Latinx Communities Are Hurt By Lack of Accurate Coronavirus Information in Spanish
Supermajority Education Fund
March 24, 2020
Advocates and community health organizations across the United States say the lack of clear and accurate Spanish-language information about the coronavirus outbreak is leading to misinformation about the public health crisis in Latinx communities.
Journalist Julio Ricardo Varela recently detailed how the official websites for the White House and Centers for Disease Control either lacked pages that detailed the official government guidelines about the virus in Spanish or featured translated information that was several days out of date. (Several of the pages were later updated after Varela queried government officials.)
The lack of Spanish language resources about the virus means that many community members are getting information about the outbreak that is false or even harmful, Rita Carreon, the Deputy Vice President of Health of UnidosUS, told Supermajority News. UnidosUS recently surveyed its over 200 affiliates about how organizations could best support community members. Many responded that conflicting messages about the virus were leading to widespread confusion and misinformation, especially on social media.
“There is a lot [of misinformation] about how [the virus] is being spread,” as well as recipes for ineffective homemade remedies, said Carreon, adding “ that there is an immediate need to develop simple, educational materials that are for Spanish speakers so that we can combat those competing messages.”
Carreon also stressed that materials about the virus for the Latinx community should be culturally relevant in addition to written in Spanish — and by “culturally relevant,” Carreon says she means “what do different messages look like for different communities?”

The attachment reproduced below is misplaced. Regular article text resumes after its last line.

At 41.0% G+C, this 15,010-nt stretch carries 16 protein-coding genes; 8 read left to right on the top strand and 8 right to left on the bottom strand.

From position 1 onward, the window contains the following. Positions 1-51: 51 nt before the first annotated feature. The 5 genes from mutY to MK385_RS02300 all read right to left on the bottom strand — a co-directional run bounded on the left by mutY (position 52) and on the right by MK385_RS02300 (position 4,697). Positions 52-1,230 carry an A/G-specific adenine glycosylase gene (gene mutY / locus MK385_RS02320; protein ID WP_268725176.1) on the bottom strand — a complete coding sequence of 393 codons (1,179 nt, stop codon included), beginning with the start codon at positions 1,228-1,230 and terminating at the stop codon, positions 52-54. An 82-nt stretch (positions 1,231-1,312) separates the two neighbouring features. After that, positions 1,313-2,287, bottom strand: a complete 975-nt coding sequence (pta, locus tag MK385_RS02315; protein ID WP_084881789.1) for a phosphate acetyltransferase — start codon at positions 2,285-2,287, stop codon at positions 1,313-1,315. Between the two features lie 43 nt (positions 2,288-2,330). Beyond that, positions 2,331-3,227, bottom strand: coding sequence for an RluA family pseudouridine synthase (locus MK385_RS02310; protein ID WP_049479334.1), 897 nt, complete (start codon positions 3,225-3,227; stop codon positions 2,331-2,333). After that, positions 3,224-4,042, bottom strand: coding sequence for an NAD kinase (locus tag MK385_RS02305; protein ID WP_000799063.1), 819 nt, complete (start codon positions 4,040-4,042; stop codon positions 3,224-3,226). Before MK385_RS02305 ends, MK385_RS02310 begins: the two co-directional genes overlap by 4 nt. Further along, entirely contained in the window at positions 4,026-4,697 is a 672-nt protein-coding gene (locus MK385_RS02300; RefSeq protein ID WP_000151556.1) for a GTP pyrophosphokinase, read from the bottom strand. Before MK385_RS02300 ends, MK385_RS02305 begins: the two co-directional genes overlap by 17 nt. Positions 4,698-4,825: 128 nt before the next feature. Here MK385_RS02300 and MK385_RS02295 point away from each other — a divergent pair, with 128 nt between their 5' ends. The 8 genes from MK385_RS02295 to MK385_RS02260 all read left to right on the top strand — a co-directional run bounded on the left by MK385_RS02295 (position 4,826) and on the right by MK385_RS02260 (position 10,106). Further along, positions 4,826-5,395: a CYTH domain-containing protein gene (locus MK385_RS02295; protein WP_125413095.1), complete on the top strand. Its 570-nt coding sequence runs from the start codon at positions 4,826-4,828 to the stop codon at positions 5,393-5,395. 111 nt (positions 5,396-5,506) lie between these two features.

Since many Latinos are on the frontlines of the virus because of their jobs in the food service and grocery store industries, many do not have the option of working from home, which means that typical social distancing messaging is not practical for them. “What do those messages look like for different communities? How do you protect your family?” asked Carreon. “If you are expected to do social isolation, how can you do that if you are still expected to go to work?”
While the current health emergency is an extreme and unprecedented situation, Carreon notes that it also sheds light on the public health disparities that have always existed in the United States. “It has really exposed the long term inequities in terms of access to our healthcare and financial systems,” she said. These disparities include the fact that Latinos are more likely to be uninsured than white Americans and are less likely to have paid sick leave.
UnidosUS is one of several Latino organizations that have been creating online resources related to coronavirus for Spanish speaking communities in the US, with the organization’s homepage features up to date health guidance in both English and Spanish. The organization and its affiliates are also utilizing Facebook and WhatsApp groups to make sure that the most up-to-date information is being sent out to users.